This chapter focusses on selective biocatalytic phosphorylation reactions of metabolites. Phosphoryl group transfer reactions are of fundamental importance for living organisms and a variety of enzyme classes are involved in catalyzing these phosphorylation reactions. A large number of phosphorylases, phosphatases, and phosphotransferases/ kinases have been described as enzymes for the biocatalytic formation of new O-P- bonds, while the number of enzymes catalyzing the formation of N-P-, S-P-, and C-P-bonds is much smaller. Analytical method development, in particular separation and detection methodologies, for the direct analysis of biocatalytic phosphorylation reactions, are described as decisive steps for the assay and screening of novel phosphorylating biocatalysts, for investigating their functional properties and for process design. It is equally important for obtaining product stability data, as the areas of stability for the phosphorylated metabolites are best determined by experiments. As high-energy phosphate compounds are key players in life processes, the most important phosphate compounds are discussed in this chapter. Even though ATP is preferable in most enzymatic phosphorylation reactions, additional phosphoryl donors with varying energy level, availability, and specificity are of great interest. The stereo- and regioselectivity of phosphorylating enzymes offers benefits for the production of phosphate esters. A selection of new emerging phosphorylation reactions is shown. The subchapter on reaction engineering for biocatalytic phosphorylation processes provides basic reaction engineering principles, reaction kinetics, reaction system and process optimization strategies for biocatalytic phosphorylation reactions. The transition from stoichiometric phosphorylation reactions to biocatalytic phosphorylation reactions improves selectivity, safety, health, and environment, reduces the number of reaction steps in existing phosphoryla-tion routes, and decreases the waste-to-product ratio, if the phosphate donor is either recycled or used up in the reaction.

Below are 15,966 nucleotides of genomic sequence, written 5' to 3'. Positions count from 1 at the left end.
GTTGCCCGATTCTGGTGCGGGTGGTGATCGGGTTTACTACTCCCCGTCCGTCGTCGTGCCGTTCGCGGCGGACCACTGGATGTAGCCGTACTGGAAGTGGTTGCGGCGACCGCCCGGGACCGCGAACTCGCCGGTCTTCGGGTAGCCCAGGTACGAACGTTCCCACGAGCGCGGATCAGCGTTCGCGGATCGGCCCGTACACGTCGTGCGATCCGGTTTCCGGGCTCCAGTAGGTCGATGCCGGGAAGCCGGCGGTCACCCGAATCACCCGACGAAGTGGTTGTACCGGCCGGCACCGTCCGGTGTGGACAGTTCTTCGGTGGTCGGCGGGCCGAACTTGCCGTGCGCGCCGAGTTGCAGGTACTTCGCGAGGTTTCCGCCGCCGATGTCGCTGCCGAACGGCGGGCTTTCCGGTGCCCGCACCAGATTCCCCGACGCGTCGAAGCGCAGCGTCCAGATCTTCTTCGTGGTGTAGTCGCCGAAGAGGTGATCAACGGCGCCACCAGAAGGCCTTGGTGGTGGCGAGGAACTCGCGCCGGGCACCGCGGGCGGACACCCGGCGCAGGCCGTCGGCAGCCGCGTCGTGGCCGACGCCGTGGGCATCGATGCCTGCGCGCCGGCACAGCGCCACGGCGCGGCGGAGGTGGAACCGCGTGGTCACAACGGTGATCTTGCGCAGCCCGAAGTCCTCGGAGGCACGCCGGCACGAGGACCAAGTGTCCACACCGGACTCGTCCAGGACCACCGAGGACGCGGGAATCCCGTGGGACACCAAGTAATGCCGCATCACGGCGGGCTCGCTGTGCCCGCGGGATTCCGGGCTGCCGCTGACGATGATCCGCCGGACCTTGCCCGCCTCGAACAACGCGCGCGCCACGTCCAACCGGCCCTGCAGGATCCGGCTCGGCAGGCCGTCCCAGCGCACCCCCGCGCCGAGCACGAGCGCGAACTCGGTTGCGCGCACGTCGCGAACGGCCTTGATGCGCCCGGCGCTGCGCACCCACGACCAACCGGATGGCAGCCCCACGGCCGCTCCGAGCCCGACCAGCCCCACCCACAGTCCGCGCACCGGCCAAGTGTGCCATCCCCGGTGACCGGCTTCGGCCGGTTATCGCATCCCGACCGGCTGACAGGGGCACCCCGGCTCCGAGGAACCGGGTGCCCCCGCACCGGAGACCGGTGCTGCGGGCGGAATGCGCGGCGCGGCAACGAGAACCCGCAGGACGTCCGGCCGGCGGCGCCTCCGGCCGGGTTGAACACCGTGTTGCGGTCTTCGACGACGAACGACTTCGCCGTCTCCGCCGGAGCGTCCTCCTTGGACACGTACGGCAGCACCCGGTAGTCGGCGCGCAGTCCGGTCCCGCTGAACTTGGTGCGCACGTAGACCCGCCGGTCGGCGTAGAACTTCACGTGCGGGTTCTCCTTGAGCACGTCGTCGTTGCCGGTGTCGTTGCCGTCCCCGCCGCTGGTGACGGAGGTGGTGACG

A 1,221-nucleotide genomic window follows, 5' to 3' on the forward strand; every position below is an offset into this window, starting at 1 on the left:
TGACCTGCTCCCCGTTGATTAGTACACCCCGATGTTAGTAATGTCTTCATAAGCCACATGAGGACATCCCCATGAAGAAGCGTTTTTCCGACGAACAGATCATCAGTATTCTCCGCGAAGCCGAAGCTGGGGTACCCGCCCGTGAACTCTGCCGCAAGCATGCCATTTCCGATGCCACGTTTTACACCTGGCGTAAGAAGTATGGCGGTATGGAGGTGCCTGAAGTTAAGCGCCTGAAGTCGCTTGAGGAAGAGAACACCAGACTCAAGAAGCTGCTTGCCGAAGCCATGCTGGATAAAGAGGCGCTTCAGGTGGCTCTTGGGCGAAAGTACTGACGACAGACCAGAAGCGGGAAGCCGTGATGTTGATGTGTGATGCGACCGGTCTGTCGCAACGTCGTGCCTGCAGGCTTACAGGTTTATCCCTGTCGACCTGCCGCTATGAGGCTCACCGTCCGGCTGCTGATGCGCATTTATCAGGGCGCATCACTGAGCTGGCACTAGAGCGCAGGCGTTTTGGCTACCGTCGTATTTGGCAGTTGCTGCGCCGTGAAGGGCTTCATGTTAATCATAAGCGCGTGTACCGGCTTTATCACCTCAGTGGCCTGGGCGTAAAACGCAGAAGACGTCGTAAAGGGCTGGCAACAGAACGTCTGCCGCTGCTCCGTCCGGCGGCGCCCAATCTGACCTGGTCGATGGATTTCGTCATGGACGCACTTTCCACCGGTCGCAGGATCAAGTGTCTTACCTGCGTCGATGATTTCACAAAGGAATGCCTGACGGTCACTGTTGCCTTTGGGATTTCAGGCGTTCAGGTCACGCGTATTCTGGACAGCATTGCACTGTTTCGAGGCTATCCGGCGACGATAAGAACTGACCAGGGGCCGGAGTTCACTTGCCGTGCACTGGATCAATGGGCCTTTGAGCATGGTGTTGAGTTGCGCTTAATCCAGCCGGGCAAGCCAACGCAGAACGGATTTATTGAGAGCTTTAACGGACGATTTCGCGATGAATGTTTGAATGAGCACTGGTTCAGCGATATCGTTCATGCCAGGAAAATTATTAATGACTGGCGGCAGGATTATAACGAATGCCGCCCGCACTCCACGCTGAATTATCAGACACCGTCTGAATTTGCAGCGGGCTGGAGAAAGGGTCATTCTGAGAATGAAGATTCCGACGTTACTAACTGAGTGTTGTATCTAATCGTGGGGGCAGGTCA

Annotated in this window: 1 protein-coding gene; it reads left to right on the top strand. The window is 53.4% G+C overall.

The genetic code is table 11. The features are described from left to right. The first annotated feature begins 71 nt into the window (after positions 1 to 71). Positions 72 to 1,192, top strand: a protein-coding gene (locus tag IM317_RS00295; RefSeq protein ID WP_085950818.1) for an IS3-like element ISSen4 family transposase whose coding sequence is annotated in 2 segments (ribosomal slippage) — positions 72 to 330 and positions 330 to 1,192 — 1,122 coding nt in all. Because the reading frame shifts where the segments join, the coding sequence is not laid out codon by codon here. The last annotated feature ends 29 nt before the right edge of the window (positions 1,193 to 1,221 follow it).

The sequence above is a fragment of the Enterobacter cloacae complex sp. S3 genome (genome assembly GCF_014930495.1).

|Title of host publication||Applied Biocatalysis: From Fundamental Science to Industrial Applications|
|Editors||Lutz Hilterhau, Andreas Liese, Ulrich Kettling, Garabed Antranikian|
|Publication status||Published - 2016|